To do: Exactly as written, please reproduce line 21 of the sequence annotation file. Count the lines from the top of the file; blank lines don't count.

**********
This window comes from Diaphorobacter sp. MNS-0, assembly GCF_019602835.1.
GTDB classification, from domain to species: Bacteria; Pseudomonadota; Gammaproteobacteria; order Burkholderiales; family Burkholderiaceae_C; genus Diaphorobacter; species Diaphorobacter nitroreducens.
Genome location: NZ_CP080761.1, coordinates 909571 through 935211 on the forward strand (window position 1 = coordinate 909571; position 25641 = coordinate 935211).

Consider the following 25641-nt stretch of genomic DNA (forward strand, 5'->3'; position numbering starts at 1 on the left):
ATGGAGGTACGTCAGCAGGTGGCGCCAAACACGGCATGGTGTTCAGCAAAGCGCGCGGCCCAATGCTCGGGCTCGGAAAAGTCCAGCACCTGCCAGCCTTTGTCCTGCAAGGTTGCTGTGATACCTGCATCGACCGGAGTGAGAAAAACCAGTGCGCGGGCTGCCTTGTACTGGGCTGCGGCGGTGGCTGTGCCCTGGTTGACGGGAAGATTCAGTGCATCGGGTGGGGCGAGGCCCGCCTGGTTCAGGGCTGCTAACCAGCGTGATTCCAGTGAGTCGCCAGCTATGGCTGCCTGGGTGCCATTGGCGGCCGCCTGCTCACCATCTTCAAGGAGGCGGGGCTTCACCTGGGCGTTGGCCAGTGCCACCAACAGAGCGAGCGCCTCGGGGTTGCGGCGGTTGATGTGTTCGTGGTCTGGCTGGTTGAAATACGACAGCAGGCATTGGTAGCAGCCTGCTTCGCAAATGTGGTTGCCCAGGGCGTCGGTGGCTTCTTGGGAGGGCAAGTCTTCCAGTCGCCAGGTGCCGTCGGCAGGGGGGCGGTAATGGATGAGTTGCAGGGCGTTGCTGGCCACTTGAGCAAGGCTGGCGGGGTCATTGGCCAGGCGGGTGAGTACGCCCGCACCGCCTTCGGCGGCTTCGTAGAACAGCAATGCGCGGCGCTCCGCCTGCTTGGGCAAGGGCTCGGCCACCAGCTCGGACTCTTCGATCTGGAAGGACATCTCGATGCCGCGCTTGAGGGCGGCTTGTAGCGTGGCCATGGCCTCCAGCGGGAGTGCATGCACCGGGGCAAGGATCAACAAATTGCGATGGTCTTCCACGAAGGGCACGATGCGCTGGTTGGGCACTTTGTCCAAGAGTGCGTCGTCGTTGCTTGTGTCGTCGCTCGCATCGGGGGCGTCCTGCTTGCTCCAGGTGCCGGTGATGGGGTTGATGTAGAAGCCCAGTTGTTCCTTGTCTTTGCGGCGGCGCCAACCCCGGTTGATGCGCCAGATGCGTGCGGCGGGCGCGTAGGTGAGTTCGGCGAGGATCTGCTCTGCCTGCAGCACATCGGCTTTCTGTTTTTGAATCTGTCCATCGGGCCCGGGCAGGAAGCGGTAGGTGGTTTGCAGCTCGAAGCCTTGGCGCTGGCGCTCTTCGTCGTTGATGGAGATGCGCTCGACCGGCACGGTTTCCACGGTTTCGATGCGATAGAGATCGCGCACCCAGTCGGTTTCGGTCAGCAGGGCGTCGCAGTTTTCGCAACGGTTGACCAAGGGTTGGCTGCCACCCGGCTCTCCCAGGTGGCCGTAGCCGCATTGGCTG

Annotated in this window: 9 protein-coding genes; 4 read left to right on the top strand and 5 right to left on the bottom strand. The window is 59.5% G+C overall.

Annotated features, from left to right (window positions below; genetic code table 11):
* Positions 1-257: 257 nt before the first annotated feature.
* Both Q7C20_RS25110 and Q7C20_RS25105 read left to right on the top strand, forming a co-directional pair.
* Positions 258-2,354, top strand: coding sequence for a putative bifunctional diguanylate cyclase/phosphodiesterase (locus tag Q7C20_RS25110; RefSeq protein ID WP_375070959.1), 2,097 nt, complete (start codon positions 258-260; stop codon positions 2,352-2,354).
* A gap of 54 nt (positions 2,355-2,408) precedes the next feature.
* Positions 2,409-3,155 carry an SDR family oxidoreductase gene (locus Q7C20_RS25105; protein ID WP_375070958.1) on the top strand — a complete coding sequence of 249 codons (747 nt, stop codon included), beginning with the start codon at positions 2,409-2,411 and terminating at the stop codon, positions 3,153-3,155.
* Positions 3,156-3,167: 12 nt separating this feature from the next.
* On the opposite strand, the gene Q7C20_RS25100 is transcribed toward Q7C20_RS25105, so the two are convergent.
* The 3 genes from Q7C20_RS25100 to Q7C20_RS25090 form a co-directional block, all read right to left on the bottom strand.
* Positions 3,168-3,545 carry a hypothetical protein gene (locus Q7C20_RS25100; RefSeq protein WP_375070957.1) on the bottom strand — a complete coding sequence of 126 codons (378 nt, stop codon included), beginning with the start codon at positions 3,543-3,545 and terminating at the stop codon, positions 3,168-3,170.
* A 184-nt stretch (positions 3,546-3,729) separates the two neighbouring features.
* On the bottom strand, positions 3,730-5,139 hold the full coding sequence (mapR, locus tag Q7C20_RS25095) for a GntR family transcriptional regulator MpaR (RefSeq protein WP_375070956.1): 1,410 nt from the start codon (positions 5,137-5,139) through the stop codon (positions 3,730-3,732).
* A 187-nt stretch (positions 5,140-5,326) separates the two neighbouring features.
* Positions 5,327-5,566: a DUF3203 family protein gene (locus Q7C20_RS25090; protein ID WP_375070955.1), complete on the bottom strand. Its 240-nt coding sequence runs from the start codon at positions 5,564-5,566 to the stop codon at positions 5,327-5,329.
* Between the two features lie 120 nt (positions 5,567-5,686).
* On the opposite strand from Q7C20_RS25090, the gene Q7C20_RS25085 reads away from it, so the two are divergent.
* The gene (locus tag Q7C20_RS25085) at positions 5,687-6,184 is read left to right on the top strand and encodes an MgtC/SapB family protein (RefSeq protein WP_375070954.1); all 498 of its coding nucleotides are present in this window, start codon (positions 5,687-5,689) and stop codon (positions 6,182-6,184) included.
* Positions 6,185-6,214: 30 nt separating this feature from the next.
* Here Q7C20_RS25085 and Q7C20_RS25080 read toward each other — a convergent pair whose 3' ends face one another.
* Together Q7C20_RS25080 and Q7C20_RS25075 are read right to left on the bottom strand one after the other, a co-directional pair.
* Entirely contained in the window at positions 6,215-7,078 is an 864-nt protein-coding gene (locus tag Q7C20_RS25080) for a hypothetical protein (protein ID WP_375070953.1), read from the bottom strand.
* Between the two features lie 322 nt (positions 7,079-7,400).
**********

* Between the two features lie 120 nt (positions 5,567-5,686).